Ultrasounds May Help Predict Artery Damage, Risk of Heart Problems in GPA Patients, Study Shows

Ana Pena, PhD avatar

by Ana Pena, PhD |

Share this article:

Share article via email
case study of cardiac problem

A noninvasive and simple ultrasound test might be a new tool to help predict artery damage and increased risk of cardiovascular events in ANCA-associated vasculitis patients with granulomatosis with polyangiitis (GPA), according to researchers.

Their study, “Endothelial dysfunction in patients with granulomatosis with polyangiitis: a case-control study,” was published in the journal Rheumatology International.

Atherosclerosis — the hardening and narrowing of arteries due to the deposition of fat and cholesterol in their walls — is one of the leading causes of death in patients with ANCA-associated vasculitis (AAV)But why these patients are particularly at risk for developing atherosclerosis is still unclear.

People with atherosclerosis can have any artery in the body affected and are at a higher risk of developing serious cardiovascular diseases such as coronary heart disease or life-threatening events like stroke.

Indeed, several cardiovascular disorders including coronary heart disease, arrhythmias, pericarditis, and nonbacterial thrombotic endocarditis can be present in patients with GPA, a subgroup of AAV patients with widespread blood vessel dysfunction.

Given the well-known relationship between atherosclerosis, inflammation, and malfunction of blood vessels, researchers sought to investigate whether GPA patients were more exposed to vessel wall damage, called endothelial damage.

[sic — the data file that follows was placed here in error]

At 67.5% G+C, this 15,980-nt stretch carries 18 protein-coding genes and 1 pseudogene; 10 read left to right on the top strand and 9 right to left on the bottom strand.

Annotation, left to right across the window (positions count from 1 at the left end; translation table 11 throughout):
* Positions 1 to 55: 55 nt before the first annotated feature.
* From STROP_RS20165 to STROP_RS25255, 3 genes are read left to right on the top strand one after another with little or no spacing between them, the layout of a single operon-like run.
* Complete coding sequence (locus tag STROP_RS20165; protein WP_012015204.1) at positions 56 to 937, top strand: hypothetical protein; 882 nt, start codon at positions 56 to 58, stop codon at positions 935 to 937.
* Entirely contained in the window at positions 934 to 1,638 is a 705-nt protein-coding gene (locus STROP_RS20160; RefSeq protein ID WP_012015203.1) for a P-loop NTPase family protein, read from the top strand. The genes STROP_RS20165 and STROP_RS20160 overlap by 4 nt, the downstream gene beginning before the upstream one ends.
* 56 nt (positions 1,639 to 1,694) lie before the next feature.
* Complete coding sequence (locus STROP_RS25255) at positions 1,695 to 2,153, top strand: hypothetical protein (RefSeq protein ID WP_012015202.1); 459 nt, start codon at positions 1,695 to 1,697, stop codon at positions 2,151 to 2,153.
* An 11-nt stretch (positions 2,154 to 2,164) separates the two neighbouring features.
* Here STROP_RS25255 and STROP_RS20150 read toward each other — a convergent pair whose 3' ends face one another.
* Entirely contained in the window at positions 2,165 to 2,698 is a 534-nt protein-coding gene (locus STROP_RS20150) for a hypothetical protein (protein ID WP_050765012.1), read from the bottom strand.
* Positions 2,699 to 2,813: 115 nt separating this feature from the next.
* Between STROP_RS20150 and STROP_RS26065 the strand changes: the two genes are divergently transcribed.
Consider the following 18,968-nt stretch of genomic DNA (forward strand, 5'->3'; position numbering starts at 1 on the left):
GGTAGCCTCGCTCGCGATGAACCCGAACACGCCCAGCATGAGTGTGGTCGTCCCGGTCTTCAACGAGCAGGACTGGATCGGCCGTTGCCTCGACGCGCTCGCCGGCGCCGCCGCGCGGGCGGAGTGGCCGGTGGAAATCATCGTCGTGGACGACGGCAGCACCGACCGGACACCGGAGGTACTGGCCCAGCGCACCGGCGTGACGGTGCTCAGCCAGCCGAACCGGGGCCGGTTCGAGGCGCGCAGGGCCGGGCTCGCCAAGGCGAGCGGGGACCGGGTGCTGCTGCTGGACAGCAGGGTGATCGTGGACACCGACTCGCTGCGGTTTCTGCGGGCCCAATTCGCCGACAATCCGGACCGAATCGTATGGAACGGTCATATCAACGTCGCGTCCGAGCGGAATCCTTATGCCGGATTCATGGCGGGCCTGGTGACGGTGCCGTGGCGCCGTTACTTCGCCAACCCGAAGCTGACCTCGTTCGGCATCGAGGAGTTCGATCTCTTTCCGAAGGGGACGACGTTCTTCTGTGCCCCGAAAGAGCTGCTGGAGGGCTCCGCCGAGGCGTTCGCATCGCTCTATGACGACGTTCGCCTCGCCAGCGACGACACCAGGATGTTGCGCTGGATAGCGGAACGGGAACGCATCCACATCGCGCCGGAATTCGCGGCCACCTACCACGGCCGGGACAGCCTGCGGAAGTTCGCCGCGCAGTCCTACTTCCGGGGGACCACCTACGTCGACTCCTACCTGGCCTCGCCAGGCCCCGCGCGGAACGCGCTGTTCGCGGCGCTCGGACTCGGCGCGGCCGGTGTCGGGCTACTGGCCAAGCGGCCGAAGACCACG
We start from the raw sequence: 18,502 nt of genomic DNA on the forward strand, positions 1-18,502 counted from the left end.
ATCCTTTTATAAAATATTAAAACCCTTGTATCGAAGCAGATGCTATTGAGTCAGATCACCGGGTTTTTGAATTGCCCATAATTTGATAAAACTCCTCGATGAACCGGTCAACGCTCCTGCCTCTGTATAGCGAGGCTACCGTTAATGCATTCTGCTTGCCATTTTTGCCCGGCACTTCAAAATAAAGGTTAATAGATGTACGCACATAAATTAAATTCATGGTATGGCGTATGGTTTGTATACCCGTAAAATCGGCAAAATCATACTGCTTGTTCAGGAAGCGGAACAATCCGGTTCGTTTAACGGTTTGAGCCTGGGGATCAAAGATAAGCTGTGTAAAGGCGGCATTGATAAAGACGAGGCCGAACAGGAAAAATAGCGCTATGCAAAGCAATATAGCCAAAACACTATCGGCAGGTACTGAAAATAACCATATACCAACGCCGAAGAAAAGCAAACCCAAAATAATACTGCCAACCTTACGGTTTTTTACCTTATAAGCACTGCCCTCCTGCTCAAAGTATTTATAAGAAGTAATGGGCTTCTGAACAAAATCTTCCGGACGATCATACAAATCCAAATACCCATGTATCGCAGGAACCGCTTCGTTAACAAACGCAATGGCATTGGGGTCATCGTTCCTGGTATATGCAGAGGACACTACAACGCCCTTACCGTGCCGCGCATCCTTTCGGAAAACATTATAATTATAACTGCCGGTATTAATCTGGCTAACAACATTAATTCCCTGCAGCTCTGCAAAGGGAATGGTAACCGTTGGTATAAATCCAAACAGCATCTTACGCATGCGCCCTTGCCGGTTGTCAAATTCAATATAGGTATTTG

Researchers conducted a retrospective case-control study where a group of 44 GPA patients was compared with 53 healthy controls matched for age, sex, and comorbidities, all recruited from the University Hospital in Krakow, Poland.

To address endothelial damage, researchers used ultrasound examinations, which enable the determination of several artery indicators: artery flow-mediated dilatation (FMD), artery thickness, and artery stiffness.

Serum levels of thrombomodulin and VCAM-1 were also measured as surrogate markers of endothelial damage, and interleukin-6 (IL-6) and C-reactive protein were used as inflammatory markers.

Results showed that GPA patients are characterized by vascular endothelial damage, which is reflected in these patients by a decrease in ultrasound-measured flow-mediated dilatation, and an increase in laboratory markers of endothelial injury and inflammation.

Indeed, GPA patients presented a 15.9% increase in serum levels of VCAM-1 and a 50.9% increase in thrombomodulin, compared to controls. IL-6 and CRP levels were also elevated in these patients, and correlated with levels of endothelial damage.

Importantly, in GPA patients the flow-mediated dilatation was 48.9% lower than in controls, with no significant differences between groups regarding artery thickness or stiffness.

Flow-mediated dilatation was also negatively associated with the duration of the disease, meaning that patients who were living with GPA longer also had lower values of flow-mediated dilation.

Overall, the results indicate that flow-mediated dilatation of arteries, assessed by ultrasound examination, may be a prognostic factor for atherosclerosis in the GPA population.

“Patients with GPA are characterized by endothelial dysfunction, which is likely related to the chronic systemic inflammation observed in autoimmune diseases,” researchers wrote.

“Although large observational studies are needed to verify whether lower FMD% [flow-mediated dilatation] is associated with increased risk of cardiovascular events in GPA patients, this noninvasive and simple ultrasound test seems to represent a new tool/predictor of endothelial injury for clinical practice,” they added.